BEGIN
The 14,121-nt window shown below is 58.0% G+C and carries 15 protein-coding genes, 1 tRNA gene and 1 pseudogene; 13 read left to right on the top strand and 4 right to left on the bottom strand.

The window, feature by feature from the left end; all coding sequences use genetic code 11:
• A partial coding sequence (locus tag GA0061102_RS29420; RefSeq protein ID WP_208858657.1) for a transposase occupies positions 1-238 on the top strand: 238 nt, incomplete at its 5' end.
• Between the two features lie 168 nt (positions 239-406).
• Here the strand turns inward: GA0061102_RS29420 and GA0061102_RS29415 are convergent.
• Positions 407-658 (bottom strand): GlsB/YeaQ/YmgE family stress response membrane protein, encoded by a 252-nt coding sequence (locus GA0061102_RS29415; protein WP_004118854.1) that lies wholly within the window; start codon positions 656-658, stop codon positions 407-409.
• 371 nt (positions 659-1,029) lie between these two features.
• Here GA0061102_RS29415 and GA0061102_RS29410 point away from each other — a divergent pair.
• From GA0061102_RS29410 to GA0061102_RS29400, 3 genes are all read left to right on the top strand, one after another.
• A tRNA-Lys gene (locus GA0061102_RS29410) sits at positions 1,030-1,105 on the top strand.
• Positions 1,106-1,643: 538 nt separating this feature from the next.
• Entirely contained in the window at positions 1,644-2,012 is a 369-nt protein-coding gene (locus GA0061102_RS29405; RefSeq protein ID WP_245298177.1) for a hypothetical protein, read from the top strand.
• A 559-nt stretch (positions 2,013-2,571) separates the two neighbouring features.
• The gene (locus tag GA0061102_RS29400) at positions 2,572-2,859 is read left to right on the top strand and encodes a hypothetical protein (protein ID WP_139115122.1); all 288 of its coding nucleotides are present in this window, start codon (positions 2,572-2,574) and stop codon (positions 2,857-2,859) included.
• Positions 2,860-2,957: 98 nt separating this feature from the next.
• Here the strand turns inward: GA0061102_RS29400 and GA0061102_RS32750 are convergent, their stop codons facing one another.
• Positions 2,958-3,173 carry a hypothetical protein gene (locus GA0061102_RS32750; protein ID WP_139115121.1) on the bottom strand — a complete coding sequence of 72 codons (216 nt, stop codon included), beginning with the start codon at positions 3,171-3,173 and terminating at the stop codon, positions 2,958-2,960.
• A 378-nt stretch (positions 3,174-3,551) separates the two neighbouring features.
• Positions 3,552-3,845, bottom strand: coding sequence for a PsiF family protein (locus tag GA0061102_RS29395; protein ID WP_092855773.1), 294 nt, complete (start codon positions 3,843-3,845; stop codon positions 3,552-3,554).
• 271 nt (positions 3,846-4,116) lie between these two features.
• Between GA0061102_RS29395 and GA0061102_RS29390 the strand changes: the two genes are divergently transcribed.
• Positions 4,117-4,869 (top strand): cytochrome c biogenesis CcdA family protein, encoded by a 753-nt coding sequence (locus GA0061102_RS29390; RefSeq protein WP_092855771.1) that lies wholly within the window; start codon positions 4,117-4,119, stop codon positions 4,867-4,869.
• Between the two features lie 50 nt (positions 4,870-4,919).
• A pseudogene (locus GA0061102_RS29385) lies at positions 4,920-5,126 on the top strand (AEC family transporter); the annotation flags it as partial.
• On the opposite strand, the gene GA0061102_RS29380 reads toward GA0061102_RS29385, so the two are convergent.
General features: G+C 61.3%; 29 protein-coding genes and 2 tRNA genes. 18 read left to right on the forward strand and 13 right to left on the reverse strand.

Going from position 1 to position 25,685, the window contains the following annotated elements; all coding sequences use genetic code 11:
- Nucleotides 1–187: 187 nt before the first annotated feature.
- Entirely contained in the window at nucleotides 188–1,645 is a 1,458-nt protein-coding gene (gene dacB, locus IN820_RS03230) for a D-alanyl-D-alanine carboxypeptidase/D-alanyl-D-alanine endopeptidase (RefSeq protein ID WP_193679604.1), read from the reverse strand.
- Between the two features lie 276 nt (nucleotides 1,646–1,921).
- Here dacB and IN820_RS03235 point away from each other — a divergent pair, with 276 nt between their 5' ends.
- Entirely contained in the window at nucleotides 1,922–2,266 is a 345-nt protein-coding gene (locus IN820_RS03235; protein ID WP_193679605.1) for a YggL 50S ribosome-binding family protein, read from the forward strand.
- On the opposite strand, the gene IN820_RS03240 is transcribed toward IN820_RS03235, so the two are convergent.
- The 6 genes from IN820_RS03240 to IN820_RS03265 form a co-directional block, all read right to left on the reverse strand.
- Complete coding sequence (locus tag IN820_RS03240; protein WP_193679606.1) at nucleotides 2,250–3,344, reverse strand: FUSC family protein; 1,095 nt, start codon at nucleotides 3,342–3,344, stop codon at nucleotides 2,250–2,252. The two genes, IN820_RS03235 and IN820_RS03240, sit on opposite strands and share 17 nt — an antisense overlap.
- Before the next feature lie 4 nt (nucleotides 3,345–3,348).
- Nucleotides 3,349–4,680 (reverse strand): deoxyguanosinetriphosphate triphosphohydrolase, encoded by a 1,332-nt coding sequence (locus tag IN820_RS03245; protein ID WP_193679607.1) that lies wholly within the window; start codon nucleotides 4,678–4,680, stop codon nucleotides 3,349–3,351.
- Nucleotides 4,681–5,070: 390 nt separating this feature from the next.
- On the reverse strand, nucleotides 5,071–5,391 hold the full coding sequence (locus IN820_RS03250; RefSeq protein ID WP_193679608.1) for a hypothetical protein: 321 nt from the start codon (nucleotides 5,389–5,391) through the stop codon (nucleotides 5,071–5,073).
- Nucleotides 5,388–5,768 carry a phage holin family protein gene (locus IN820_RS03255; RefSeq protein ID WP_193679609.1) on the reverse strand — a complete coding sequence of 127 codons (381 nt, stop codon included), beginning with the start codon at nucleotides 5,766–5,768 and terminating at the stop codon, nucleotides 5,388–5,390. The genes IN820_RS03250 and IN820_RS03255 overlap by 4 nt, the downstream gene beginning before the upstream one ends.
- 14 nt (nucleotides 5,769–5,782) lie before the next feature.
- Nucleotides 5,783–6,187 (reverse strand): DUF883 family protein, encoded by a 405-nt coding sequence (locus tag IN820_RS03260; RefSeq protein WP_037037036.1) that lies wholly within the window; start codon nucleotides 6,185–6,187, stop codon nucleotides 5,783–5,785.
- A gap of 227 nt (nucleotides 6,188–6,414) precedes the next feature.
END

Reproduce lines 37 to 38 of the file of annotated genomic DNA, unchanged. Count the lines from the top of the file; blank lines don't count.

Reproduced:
- Nucleotides 3,349–4,680 (reverse strand): deoxyguanosinetriphosphate triphosphohydrolase, encoded by a 1,332-nt coding sequence (locus tag IN820_RS03245; protein ID WP_193679607.1) that lies wholly within the window; start codon nucleotides 4,678–4,680, stop codon nucleotides 3,349–3,351.
- Nucleotides 4,681–5,070: 390 nt separating this feature from the next.